The long and temporarily lugubrious young athlete pictured here was soundly beaten last week in the finals of the New South Wales championship by No. 1 Aussie Ashley Cooper. But that sad fact did not deter the Australian press from cheering Earl (Butch) Buchholz of St. Louis, U.S.A. as an authentic hero.
"The Americans have found him at last," trilled the Melbourne Sun when Buchholz beat Mal Anderson to become the first teen-ager in history to reach the New South Wales finals. "Here is a youngster who could smash our Davis Cup supremacy."
Such predictions may be premature, but, at 18, 6-foot 2-inch Butch is a formidable threat in international tennis. Two years ago in this magazine Bill Talbert predicted "a champion's future" for him. Talbert's successor as Davis Cup captain was no less optimistic. "I have never known a more dedicated boy since Jack Kramer," said Perry Jones.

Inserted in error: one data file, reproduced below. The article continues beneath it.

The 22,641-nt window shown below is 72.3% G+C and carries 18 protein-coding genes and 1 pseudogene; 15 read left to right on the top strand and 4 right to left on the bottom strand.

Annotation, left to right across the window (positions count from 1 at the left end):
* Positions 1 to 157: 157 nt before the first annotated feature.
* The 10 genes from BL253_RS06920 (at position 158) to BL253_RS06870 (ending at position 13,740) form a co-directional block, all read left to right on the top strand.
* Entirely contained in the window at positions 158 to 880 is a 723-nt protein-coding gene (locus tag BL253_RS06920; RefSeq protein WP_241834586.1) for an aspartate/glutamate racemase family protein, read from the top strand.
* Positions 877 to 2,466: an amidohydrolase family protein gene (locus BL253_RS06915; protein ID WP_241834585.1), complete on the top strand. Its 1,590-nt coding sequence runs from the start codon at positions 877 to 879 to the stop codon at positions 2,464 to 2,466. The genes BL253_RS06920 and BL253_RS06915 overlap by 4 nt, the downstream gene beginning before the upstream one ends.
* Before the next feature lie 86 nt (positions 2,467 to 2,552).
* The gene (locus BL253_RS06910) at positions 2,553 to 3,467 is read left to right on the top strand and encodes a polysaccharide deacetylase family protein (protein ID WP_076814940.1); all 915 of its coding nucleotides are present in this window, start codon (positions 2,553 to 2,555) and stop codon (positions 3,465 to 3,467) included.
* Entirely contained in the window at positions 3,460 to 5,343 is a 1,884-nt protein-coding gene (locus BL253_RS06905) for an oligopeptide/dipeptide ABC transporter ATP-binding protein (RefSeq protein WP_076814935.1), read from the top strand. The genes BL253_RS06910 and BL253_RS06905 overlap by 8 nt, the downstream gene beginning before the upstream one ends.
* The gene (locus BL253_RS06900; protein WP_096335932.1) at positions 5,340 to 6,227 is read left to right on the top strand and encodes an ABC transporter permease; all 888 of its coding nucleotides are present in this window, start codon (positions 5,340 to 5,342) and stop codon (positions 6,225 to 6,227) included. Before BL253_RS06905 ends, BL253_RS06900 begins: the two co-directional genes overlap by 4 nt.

The son of a Missouri tennis pro and himself a veteran of tournament play since the age of 6, Buchholz has already garnered a cluster of titles. He has even beaten the great Cooper himself in southern California. But despite past successes and the promise of a glowing future he is still a gangling boy, with a boy's charm and a boy's modesty.
December 8, 1958
"I was so scared at the start," Butch said of his finals match with the world champion last week, "that I couldn't even throw the ball up straight to serve, and seeing Cooper across the net scared me even more."
Like a wilting lily, Earl Buchholz droops dejectedly after missing a hard smash in New South Wales tournament.